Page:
State-owned investors continued to slash their Chinese equity holdings in 2023 due to heightened geopolitical risks, poor returns and reduced IPOs.
The reopening of the Chinese economy has been disappointing with a lack of anticipated pent-up demand. In the first quarter of the year, global investors poured billions into US-based mutual funds and ETFs that buy Chinese equities, reversing a trend seen in H2 when they reduced exposure to China. The same investors have started to pull funds away from China again with Refinitiv Lipper noting that total net assets in those funds have fallen by more than 30% since the 2021 peak to under US$22 billion.
State-owned investors have largely followed suit. From a peak of US$8.7 billion investment in Chinese A-shares in December 2021, they have reduced exposure to US$3.5 billion by end-Q3 2023 – a multi-year low.
Canadian public pension funds have largely deserted renminbi-denominated stakes, from US$1.05 billion to US$0.23 billion over the period, following a reduction in operations devoted to China. CPP Investments – Canada’s biggest federal public pension fund - made redundant five investment professionals at its Hong Kong office, in September. It has paused new investments in China, including direct investments as well as those in China-focused fund managers, due to slow economic growth and geopolitical risks. China accounts for nearly 10% of CPP Investments’ total portfolio. In April, Ontario’s OTPP closed down its Hong Kong-based China equity investment team. Québec’s CDPQ is also drawing back from China with plans to close its office in Shanghai.
Europeans have followed suit with NBIM’s A-share holdings dropping from a peak of US$2.1 billion at end-2021 to less than US$0.1 billion by end-September. The sale of its shareholdings was expected after it shut its Shanghai office in September after 16 years of operation – although it insists the decision was “operational” and it would continue to invest both directly and via funds and Singapore would be used as its hub for the region. Over the past two years, interactions between the fund and the Chinese government became increasingly strained as NBIM divested over human rights concerns
While Singapore’s sovereign wealth fund GIC has reduced its total listed assets by US$2.0 billion at end-2022 to US$0.2 billion, its stablemate Temasek has held firm, even slightly raising its position from US$0.8 billion to US$0.9 billion. Bucking the trend, the Kuwait Investment Authority (KIA) has also increased its position from US$0.6 billion to US$0.7 billion, but its investment has not offset the cut in Abu Dhabi Investment Authority’s position by more than a third to US$1.3 billion.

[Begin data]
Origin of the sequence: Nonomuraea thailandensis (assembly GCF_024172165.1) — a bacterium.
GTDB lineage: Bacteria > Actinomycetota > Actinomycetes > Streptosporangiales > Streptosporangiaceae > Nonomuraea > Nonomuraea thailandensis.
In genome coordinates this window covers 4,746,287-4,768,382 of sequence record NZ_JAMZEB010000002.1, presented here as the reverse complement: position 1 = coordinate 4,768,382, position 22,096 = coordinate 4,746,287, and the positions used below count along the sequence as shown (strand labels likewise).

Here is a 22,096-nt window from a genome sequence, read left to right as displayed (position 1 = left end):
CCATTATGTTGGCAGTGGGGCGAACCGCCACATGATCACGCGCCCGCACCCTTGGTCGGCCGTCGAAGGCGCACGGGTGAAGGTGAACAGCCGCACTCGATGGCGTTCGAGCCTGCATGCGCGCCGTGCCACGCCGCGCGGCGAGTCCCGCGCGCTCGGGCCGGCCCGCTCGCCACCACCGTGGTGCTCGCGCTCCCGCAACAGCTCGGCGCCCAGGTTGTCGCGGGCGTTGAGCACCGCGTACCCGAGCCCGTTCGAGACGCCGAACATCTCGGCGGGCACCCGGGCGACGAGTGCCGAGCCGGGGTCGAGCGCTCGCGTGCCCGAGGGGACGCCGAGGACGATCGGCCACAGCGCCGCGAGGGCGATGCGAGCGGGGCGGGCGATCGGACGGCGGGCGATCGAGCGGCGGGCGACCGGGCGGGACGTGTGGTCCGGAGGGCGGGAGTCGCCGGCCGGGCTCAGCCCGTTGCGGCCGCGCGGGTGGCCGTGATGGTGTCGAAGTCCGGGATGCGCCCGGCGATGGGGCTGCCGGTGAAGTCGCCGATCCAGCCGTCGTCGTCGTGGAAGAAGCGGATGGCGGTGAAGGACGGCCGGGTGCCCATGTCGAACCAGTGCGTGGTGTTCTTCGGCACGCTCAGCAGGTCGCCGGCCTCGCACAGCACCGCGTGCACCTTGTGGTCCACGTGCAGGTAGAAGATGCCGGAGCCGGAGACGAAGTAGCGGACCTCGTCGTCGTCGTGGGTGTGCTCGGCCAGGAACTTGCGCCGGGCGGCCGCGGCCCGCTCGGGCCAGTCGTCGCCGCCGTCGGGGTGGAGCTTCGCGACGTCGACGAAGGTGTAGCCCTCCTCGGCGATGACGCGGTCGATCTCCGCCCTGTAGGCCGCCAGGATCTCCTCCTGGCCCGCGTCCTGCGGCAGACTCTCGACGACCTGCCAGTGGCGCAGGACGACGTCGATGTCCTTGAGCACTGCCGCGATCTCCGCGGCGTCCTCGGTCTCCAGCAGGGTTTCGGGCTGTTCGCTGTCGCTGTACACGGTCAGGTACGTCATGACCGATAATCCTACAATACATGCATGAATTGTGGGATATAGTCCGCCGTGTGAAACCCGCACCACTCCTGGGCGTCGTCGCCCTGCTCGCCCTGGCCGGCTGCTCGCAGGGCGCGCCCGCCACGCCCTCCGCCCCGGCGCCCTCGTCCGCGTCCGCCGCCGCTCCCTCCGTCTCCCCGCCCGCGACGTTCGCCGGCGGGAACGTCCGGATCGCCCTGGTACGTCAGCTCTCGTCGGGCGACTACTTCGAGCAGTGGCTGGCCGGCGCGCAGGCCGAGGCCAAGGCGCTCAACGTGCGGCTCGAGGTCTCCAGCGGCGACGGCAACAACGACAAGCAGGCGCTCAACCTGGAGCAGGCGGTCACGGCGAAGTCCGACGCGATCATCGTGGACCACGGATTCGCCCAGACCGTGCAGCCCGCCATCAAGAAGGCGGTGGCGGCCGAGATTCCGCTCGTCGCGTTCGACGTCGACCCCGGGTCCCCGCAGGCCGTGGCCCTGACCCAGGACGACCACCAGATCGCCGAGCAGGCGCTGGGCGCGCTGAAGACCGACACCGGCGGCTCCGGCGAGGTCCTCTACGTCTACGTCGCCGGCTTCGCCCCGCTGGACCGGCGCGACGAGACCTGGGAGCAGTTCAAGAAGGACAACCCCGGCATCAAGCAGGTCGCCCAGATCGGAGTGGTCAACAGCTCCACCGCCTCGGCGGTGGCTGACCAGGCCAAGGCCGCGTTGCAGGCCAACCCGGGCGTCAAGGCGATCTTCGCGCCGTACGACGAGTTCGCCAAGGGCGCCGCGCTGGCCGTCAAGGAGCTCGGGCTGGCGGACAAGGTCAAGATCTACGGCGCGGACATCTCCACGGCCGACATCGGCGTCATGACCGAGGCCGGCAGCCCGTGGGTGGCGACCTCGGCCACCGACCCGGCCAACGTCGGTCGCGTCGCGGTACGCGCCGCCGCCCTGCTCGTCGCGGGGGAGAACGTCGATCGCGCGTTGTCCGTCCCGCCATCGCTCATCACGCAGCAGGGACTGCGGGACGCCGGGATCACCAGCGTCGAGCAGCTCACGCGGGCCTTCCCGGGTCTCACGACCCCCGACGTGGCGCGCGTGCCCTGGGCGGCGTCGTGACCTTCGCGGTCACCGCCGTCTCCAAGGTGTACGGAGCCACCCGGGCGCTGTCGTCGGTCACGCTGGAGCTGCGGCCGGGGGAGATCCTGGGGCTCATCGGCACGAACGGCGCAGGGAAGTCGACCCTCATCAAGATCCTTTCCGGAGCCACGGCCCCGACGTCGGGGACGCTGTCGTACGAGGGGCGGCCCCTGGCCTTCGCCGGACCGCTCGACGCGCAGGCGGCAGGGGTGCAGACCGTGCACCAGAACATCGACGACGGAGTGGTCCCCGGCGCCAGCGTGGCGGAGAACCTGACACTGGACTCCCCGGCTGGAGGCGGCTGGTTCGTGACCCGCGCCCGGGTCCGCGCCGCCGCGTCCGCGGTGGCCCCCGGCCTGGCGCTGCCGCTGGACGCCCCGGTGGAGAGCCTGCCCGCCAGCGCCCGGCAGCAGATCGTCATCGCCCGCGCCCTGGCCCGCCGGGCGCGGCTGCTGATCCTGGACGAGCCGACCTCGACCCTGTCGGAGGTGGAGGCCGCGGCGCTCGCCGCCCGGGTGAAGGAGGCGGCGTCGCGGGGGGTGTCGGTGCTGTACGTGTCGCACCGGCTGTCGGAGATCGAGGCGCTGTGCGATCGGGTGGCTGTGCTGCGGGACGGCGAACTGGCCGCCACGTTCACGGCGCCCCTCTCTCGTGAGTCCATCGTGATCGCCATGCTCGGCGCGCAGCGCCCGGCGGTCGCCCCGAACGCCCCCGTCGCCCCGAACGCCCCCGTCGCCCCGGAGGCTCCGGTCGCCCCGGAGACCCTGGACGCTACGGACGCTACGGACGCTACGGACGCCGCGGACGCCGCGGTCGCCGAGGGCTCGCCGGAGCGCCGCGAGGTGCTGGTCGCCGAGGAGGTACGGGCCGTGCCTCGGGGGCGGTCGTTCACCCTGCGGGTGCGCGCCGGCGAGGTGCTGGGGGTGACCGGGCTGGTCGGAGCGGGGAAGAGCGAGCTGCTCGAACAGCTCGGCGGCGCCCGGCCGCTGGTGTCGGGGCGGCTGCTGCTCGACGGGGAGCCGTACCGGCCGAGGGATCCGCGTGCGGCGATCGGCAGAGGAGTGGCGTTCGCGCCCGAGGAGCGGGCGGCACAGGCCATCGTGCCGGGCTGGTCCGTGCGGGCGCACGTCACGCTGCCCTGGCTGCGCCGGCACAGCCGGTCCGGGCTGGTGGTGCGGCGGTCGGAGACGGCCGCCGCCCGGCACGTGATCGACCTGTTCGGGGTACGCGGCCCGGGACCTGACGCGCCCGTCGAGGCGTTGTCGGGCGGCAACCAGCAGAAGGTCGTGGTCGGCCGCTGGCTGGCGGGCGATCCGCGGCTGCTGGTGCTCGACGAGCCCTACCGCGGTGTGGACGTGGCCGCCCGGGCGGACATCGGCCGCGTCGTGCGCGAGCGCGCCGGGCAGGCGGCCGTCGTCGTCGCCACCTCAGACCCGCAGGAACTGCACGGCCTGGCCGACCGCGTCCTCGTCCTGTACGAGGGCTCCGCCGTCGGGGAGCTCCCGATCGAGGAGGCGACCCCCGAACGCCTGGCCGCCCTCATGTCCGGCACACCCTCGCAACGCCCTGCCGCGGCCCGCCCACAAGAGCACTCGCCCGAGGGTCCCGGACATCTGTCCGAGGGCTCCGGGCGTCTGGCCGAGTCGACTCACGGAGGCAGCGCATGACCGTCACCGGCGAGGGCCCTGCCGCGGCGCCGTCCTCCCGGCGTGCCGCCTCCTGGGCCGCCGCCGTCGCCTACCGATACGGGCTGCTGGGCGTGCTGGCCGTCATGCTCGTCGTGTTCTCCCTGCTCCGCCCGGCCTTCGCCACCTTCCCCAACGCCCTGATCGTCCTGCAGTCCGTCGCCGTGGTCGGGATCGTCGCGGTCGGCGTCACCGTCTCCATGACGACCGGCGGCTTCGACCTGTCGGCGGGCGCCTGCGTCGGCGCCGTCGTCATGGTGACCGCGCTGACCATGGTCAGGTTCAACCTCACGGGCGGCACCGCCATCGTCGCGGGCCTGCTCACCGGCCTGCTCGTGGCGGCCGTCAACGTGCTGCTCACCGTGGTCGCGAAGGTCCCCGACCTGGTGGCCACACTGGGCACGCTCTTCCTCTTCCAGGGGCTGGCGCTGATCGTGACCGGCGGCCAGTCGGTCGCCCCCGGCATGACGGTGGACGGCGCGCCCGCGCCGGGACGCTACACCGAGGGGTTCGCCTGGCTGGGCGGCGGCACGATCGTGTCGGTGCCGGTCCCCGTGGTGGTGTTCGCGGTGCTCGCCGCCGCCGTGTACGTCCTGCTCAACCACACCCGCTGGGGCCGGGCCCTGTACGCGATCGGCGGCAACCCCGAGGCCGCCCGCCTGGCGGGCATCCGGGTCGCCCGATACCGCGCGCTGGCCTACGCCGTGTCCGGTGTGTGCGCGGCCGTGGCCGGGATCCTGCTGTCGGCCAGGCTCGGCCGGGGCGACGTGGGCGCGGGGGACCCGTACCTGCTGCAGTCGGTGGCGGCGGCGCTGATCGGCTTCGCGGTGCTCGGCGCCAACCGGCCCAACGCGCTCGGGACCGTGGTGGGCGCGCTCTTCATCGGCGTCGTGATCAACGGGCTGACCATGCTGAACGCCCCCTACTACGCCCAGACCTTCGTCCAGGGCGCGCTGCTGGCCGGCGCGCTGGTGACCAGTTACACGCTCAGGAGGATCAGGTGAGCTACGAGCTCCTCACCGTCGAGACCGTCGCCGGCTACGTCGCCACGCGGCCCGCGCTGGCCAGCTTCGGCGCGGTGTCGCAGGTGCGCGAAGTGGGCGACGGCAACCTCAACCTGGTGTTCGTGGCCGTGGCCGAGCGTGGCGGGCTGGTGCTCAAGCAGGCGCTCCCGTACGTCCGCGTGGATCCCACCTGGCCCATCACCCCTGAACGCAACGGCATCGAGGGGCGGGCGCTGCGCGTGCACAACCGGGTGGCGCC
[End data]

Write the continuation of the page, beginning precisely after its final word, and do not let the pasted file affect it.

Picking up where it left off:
In all, Middle Eastern funds are seeking to increase their exposure to China, if not through public markets then in private equity. In September, the President and CIO of the China Investment Corporation (CIC) Ju Weimin met with the CEO of Abu Dhabi sovereign fund Mubadala Khaldoon Al Mubarak “on potential investment cooperation between the two institutions.” The contents of the talks were not disclosed, but such top-level talks usually result in significant commitments and strong ambitions with Mubadala notable for its interest in strategic alliances and bilateral soft power. Mubadala has around US$5 billion invested in China, which is less than half the US$11 billion estimated for the Qatar Investment Authority.
The overall trend away from Chinese listed equities is unlikely to change amid the burst in the real estate bubble, Country Garden’s debt default and weakening manufacturing performance. Meanwhile, US public equities are looking more stable, while US firms are cutting exposures due to new export controls and China’s move against US tech – notably banning government officials from using iPhones at work, leading to a drop in Apple’s revenue from China.
Beijing may institute a new economic stimulus that will win back investors and precipitate a rally in Chinese stocks. For many foreign investors, this would not address underlying structural problems within the mainland Chinese economy, nor will it overcome geopolitical risks that are heightening between China and the US. For European and North American state-owned investors in particular, there is the added potential for retaliatory action by the Beijing authorities in the event of further cooling of relations between Beijing and Washington – particularly in relation to military tensions in the South China Sea.